1911 Encyclopædia Britannica/Accolti, Bernardo
|←Accolti, Benedetto||1911 Encyclopædia Britannica, Volume 1
|See also Bernardo Accolti on Wikipedia; and our 1911 Encyclopædia Britannica disclaimer.|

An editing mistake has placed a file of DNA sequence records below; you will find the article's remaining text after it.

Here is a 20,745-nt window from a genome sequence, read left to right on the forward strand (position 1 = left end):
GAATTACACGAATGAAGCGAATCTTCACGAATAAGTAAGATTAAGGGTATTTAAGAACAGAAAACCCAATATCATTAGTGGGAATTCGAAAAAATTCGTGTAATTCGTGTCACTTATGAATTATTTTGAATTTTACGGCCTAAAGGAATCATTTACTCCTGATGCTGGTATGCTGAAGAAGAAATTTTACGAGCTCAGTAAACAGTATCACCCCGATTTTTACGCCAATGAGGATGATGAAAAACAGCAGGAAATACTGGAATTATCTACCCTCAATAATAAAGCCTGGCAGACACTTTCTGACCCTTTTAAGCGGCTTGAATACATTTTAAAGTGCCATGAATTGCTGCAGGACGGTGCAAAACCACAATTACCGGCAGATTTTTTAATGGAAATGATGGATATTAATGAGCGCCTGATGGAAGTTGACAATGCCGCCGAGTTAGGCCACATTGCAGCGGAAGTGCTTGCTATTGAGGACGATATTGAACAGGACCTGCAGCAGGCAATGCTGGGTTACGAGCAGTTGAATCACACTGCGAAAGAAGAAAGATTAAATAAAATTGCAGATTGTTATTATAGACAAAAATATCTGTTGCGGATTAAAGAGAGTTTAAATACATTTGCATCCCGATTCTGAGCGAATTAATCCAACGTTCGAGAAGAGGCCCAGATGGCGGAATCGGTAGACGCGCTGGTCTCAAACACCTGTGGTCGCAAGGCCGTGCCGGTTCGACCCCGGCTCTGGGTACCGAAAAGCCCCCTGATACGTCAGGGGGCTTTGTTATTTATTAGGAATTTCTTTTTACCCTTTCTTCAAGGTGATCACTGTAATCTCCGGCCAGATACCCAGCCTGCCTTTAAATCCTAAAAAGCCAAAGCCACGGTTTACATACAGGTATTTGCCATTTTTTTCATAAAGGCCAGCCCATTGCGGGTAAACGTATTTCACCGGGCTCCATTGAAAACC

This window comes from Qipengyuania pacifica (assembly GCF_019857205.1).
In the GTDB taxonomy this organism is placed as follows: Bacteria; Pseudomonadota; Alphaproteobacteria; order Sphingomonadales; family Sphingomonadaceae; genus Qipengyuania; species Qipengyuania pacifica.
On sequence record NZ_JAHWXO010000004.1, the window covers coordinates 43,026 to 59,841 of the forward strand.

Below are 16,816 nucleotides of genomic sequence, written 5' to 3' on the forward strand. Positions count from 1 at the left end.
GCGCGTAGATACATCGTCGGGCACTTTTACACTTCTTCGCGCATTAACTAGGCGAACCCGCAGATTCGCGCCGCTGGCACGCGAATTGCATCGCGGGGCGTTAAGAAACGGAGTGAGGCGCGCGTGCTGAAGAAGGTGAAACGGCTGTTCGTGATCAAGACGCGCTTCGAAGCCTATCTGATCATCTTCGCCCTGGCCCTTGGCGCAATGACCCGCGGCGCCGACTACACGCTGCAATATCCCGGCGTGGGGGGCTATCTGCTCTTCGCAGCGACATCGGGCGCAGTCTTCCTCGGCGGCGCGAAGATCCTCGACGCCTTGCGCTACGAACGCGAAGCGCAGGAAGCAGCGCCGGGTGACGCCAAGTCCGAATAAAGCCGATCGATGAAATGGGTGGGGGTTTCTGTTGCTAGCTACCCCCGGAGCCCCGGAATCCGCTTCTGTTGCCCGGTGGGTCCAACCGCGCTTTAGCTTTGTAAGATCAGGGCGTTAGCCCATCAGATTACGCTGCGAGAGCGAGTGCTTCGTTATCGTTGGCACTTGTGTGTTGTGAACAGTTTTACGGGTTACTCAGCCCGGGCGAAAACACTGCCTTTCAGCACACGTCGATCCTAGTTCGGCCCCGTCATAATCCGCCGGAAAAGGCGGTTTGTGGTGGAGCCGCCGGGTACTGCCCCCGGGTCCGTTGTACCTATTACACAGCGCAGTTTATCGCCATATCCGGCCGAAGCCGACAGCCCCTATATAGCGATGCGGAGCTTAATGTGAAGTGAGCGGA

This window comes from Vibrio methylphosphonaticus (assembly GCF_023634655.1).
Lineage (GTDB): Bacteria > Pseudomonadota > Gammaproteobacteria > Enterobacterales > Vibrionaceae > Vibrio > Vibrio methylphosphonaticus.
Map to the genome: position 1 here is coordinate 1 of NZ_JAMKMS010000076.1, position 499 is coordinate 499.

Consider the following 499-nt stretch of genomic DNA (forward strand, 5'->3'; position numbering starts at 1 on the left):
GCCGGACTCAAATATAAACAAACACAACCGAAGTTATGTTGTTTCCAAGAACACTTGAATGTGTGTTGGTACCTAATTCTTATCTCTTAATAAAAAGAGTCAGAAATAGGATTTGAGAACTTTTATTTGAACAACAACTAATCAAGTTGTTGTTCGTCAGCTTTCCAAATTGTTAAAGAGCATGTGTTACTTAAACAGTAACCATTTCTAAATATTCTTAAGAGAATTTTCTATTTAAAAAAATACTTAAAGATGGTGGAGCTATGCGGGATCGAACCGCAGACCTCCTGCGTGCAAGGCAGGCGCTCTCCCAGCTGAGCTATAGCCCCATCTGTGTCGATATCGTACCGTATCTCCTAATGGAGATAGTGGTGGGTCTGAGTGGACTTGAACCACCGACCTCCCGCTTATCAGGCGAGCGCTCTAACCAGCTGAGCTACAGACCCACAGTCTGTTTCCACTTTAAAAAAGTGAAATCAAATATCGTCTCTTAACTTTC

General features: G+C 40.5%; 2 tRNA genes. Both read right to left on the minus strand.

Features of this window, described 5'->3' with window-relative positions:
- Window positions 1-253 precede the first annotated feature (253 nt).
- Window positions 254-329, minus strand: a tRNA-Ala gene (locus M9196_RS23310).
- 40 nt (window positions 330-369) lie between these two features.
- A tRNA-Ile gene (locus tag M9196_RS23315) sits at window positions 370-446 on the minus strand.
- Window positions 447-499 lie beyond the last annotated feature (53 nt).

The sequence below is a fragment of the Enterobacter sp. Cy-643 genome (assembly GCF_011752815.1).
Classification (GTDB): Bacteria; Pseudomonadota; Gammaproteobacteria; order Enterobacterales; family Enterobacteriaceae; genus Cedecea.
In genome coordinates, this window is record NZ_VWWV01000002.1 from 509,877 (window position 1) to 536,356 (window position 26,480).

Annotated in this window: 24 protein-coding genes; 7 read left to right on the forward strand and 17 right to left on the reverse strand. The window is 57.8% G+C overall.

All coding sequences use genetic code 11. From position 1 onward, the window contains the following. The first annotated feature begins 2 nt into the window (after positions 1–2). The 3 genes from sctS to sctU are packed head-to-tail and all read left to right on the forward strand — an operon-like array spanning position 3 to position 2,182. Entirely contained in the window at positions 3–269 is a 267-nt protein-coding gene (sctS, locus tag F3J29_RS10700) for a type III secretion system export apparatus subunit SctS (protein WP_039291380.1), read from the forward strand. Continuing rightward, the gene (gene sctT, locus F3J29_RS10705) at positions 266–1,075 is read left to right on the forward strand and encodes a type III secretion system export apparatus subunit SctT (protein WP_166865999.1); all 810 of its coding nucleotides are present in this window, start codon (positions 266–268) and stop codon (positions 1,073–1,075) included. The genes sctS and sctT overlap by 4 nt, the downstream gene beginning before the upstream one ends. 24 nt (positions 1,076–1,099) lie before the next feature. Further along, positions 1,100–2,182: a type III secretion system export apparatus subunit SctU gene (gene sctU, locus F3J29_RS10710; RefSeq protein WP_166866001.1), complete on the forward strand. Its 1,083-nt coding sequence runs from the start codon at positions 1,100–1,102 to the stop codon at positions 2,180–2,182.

ACCOLTI, BERNARDO (1465–1536), Italian poet, born at Arezzo, was the son of Benedetto Accolti. Known in his own day as l'Unico Aretino, he acquired great fame as a reciter of impromptu verse. He was listened to by large crowds, composed of the most learned men and the most distinguished prelates of the age. Among others, Cardinal Bombo has left on record a testimony to his extraordinary talent. His high reputation with his contemporaries seems scarcely justified by the poems he published, though they give evidence of brilliant fancy. It is probable that he succeeded better in his extemporary productions than in those which were the fruit of deliberation. His works, under the title Virginia, Comedia, Capitoli e Strambotti di Messer Bernardo Accolti Aretino, were published at Florence in 1513, and have been several times reprinted.